After writing a post on Victreebel’s Pokedex entry, I was inspired to sculpt my own Victreebel miniature. This post is a recap of the sanding and painting, with some basic ‘how-to’ information in the last few paragraphs on priming surfaces and painting.
I’m using a Super Sculpey product for this project. I’m also using Masters Series Paints, and some Norton brand, wet and dry sandpaper I found at a local hardware store in 600, 800, and 1000 grade roughness.
The sculpture aspect of shaping Victreebel was not the key challenge here. My
experience base is making figures and sculpts out of clay and plasticine. The
real challenges was trying to be patient, and work slowly.
I did not succeed in having patience this time.
I baked the clay without taking time to smooth over the surface. It emerged from the over perfectly baked, but also a bit lumpy, rough, and dotted with finger marks.
The solution to this issue, was to practice sanding the polymer clay to
create a smooth surface.
Using a plastic container (which used to hold butter) as a water dish, I soaked the miniature and sandpaper in water. Then, I gently sanded Victreebel, turning the miniature back and forth under the sandpaper.
I moved upward through the sandpaper numbers, from harder to softer – from 600 through to 1000 – until the surface lost its rough texture, and the finger marks faded out.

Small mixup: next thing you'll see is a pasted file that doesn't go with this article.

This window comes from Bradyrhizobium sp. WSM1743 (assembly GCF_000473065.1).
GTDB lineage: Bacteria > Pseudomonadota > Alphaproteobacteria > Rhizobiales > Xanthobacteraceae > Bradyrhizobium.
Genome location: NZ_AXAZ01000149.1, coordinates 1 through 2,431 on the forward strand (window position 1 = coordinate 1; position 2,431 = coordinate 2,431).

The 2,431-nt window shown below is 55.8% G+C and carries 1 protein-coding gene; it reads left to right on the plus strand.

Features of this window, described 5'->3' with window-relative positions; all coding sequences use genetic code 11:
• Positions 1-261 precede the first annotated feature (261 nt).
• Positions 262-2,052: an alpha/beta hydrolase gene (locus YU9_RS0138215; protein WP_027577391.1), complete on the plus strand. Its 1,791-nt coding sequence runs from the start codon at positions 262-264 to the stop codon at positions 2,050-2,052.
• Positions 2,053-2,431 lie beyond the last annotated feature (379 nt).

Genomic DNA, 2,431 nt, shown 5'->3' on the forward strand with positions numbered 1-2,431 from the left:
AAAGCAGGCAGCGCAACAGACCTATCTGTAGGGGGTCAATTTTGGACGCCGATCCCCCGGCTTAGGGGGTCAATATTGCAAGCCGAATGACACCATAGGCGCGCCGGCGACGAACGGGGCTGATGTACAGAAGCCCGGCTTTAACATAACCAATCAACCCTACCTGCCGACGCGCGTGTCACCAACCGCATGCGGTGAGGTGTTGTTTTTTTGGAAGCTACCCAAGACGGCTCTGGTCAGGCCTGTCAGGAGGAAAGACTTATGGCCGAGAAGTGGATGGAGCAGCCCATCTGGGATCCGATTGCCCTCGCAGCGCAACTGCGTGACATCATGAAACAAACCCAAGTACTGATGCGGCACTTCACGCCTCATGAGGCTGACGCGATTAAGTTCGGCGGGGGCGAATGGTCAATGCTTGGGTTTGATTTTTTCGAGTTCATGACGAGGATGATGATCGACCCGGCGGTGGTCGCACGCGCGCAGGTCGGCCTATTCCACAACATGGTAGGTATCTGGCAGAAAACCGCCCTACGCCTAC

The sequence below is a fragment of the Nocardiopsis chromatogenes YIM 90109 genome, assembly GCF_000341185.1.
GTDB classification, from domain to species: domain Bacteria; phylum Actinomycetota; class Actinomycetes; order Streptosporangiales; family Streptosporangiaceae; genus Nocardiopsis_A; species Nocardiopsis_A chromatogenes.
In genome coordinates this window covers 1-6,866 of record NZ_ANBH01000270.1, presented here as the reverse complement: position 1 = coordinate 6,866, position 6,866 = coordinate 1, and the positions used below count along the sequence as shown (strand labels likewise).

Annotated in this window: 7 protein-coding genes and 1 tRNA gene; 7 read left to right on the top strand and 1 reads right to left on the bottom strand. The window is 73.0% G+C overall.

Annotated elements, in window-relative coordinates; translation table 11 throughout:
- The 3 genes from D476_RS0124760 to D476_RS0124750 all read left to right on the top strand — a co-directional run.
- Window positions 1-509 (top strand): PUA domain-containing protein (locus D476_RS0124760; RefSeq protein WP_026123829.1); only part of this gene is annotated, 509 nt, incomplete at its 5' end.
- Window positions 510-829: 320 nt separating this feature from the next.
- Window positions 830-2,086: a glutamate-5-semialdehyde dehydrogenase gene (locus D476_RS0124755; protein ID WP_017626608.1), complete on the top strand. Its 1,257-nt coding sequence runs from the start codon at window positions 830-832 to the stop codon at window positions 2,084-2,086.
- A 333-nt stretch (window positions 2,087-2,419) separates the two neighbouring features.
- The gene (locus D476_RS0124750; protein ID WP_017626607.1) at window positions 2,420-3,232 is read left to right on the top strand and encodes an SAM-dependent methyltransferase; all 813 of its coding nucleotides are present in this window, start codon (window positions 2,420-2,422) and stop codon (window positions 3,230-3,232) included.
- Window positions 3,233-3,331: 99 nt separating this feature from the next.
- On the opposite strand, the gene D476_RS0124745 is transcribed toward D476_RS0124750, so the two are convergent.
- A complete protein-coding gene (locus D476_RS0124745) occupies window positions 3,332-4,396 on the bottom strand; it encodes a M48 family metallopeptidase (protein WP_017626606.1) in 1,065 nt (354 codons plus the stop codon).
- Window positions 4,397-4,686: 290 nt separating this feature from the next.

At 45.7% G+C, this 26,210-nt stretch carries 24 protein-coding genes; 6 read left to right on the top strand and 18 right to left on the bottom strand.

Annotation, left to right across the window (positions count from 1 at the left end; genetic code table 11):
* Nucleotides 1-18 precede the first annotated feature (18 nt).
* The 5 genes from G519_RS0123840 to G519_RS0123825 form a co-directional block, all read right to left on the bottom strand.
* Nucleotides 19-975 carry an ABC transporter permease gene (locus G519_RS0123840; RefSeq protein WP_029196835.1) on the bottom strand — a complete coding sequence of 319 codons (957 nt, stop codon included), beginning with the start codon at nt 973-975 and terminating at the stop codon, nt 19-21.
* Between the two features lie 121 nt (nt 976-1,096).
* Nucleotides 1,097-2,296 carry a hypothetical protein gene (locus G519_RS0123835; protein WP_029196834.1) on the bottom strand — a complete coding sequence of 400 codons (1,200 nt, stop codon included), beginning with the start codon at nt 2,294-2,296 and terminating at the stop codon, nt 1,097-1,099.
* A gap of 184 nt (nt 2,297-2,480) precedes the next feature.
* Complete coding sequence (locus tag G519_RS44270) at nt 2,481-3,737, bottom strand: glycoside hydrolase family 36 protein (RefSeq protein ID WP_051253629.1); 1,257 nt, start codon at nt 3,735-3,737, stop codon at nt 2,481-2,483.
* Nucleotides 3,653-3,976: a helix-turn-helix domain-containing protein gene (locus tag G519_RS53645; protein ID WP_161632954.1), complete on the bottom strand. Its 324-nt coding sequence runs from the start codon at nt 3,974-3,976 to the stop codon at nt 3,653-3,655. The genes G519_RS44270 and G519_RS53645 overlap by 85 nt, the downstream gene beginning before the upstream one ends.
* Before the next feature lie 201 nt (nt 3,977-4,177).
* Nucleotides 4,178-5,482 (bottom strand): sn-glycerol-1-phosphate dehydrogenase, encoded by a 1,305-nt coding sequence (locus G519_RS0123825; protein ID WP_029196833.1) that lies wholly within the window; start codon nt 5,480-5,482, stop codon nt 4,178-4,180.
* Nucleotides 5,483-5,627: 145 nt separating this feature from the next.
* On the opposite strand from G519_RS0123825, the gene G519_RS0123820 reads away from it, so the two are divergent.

For painting Super Sculpey, an undercoat will help, after sanding. Layering washes of colour will build up a solid coat, and reduce brush strokes.
Super Sculpey needs an undercoat with miniature paints, which I discovered. I specifically used Master Series Paints. Priming the surface with a brush on primer produced a more vibrant and full colour, even with just a wash layer.
Wash layers are a mix of pure paint, and then water, such that the painting a streak of colour on a paper towel leaves a line of colour that slowly changes to a pale, washed out version of the colour.
One of the first painting techniques for the miniature is to apply a black wash to the places where two parts of the miniature join, or where two different colours meet. In this case, it is Victreebel’s body and leaves, its mouth and top leaf, and the vine, which I made separately to glue on later.
After blocking out the joins with a black wash, and priming, I applied layers of washes to build up a solid coat of paint.
Without the primer, it took 4 layers to get close to a solid, lemon yellow colour for Victreebel’s body. For the leaves, I experimented with the primer, and the pale, meadow green colour. The result was a solid colour block in two layers.
For more information on the Master Series Paints, their Reaper Mini website has a list available paint by series, and a useful colour identification tool.